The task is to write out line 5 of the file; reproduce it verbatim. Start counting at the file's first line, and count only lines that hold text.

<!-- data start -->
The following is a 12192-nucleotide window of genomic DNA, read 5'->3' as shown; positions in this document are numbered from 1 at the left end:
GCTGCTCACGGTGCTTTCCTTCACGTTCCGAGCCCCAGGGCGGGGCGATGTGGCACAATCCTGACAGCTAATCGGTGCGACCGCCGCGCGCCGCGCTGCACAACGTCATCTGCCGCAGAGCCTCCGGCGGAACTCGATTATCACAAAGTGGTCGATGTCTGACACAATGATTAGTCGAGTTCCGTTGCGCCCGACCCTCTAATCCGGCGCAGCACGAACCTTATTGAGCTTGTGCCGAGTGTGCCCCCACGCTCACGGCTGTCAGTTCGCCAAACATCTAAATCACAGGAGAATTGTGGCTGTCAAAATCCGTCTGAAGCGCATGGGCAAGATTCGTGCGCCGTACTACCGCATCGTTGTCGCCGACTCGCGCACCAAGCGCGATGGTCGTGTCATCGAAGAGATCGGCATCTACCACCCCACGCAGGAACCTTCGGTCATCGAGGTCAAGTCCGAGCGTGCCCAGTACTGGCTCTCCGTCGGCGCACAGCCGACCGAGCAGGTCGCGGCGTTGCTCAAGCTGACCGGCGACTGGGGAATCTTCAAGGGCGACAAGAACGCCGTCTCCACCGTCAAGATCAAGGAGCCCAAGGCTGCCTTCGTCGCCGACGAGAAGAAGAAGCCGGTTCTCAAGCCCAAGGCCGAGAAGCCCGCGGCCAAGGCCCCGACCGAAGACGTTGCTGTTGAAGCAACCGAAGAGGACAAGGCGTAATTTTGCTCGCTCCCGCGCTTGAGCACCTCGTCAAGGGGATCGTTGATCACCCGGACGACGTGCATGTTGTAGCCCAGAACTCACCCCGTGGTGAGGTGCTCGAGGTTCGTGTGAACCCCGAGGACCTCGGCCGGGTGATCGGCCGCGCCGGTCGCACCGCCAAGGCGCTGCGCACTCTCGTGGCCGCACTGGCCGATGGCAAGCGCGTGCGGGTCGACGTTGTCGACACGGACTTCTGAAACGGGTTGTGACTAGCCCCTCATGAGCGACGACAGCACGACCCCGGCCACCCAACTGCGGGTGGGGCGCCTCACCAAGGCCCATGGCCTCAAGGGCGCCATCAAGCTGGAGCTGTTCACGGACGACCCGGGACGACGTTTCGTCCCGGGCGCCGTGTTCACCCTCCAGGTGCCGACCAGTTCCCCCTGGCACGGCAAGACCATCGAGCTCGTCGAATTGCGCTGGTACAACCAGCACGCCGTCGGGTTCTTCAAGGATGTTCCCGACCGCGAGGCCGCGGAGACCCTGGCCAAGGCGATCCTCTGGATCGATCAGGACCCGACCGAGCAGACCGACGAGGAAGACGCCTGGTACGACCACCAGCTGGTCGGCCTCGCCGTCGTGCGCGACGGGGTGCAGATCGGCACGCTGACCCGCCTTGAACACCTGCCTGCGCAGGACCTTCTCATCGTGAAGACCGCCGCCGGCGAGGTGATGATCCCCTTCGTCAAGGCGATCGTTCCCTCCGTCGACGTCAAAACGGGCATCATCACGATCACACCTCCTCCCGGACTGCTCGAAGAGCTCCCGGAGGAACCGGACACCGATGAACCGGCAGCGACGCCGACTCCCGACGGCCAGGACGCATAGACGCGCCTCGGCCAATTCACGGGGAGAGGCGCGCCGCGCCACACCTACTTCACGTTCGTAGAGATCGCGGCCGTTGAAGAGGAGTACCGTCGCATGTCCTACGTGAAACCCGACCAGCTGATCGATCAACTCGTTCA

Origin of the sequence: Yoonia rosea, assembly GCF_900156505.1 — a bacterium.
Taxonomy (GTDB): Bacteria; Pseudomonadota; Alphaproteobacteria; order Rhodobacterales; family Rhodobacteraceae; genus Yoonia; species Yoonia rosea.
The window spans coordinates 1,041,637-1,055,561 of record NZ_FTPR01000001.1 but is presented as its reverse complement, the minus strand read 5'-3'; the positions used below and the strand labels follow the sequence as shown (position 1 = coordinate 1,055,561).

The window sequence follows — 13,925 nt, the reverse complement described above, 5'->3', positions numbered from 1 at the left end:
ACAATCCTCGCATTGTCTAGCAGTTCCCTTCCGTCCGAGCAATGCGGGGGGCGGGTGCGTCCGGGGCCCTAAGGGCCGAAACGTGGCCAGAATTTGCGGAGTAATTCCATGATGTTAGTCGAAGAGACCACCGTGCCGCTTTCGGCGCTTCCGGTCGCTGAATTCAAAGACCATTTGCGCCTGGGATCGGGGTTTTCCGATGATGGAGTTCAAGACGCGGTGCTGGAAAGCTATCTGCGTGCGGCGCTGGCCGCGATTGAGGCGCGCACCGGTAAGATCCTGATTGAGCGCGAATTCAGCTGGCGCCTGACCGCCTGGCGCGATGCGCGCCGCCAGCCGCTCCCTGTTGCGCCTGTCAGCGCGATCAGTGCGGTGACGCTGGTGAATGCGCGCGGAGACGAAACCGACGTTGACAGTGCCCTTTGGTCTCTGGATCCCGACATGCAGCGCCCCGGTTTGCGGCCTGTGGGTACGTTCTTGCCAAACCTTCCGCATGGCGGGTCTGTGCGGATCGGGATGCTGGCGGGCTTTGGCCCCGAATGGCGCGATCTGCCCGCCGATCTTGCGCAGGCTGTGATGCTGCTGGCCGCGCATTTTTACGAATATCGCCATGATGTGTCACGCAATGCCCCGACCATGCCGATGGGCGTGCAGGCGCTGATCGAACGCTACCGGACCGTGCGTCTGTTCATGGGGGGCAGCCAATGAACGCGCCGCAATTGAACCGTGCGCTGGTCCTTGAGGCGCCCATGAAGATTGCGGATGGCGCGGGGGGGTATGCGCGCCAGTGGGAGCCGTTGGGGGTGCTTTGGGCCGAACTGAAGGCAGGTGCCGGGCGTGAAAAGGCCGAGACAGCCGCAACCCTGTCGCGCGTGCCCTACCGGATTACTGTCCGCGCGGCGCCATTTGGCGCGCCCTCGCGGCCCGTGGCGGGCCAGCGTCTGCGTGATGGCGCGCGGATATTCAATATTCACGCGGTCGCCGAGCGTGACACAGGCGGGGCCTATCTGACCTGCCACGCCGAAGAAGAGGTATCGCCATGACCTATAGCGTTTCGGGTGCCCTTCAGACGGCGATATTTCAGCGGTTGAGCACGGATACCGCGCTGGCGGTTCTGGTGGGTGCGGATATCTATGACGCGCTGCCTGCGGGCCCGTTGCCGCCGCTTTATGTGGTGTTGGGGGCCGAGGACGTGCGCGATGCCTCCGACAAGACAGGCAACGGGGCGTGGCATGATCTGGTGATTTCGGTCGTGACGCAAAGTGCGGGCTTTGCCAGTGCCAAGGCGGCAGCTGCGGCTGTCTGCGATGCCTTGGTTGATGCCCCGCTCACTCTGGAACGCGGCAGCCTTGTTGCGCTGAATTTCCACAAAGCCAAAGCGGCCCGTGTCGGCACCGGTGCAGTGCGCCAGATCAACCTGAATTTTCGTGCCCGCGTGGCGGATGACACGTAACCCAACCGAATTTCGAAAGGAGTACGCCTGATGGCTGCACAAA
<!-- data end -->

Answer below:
The window spans coordinates 1,041,637-1,055,561 of record NZ_FTPR01000001.1 but is presented as its reverse complement, the minus strand read 5'-3'; the positions used below and the strand labels follow the sequence as shown (position 1 = coordinate 1,055,561).